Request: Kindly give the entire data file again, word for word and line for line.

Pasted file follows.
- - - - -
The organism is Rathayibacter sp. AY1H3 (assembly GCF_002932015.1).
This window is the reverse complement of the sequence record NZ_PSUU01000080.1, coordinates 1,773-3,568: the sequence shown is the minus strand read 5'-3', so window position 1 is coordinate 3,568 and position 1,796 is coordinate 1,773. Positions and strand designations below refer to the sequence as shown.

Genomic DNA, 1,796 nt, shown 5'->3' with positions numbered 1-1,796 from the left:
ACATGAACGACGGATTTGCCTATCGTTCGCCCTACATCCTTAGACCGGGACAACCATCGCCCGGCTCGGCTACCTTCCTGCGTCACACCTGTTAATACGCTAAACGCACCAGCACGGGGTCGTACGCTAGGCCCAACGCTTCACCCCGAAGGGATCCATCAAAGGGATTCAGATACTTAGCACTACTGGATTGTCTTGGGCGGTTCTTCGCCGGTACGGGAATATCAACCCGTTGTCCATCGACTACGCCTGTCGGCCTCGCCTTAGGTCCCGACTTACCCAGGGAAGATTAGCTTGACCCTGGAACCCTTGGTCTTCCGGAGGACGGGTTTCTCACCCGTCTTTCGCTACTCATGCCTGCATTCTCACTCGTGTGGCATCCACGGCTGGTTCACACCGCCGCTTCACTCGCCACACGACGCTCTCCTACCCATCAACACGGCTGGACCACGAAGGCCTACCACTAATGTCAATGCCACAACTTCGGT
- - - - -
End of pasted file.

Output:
The organism is Rathayibacter sp. AY1H3 (assembly GCF_002932015.1).
This window is the reverse complement of the sequence record NZ_PSUU01000080.1, coordinates 1,773-3,568: the sequence shown is the minus strand read 5'-3', so window position 1 is coordinate 3,568 and position 1,796 is coordinate 1,773. Positions and strand designations below refer to the sequence as shown.

Genomic DNA, 1,796 nt, shown 5'->3' with positions numbered 1-1,796 from the left:
ACATGAACGACGGATTTGCCTATCGTTCGCCCTACATCCTTAGACCGGGACAACCATCGCCCGGCTCGGCTACCTTCCTGCGTCACACCTGTTAATACGCTAAACGCACCAGCACGGGGTCGTACGCTAGGCCCAACGCTTCACCCCGAAGGGATCCATCAAAGGGATTCAGATACTTAGCACTACTGGATTGTCTTGGGCGGTTCTTCGCCGGTACGGGAATATCAACCCGTTGTCCATCGACTACGCCTGTCGGCCTCGCCTTAGGTCCCGACTTACCCAGGGAAGATTAGCTTGACCCTGGAACCCTTGGTCTTCCGGAGGACGGGTTTCTCACCCGTCTTTCGCTACTCATGCCTGCATTCTCACTCGTGTGGCATCCACGGCTGGTTCACACCGCCGCTTCACTCGCCACACGACGCTCTCCTACCCATCAACACGGCTGGACCACGAAGGCCTACCACTAATGTCAATGCCACAACTTCGGT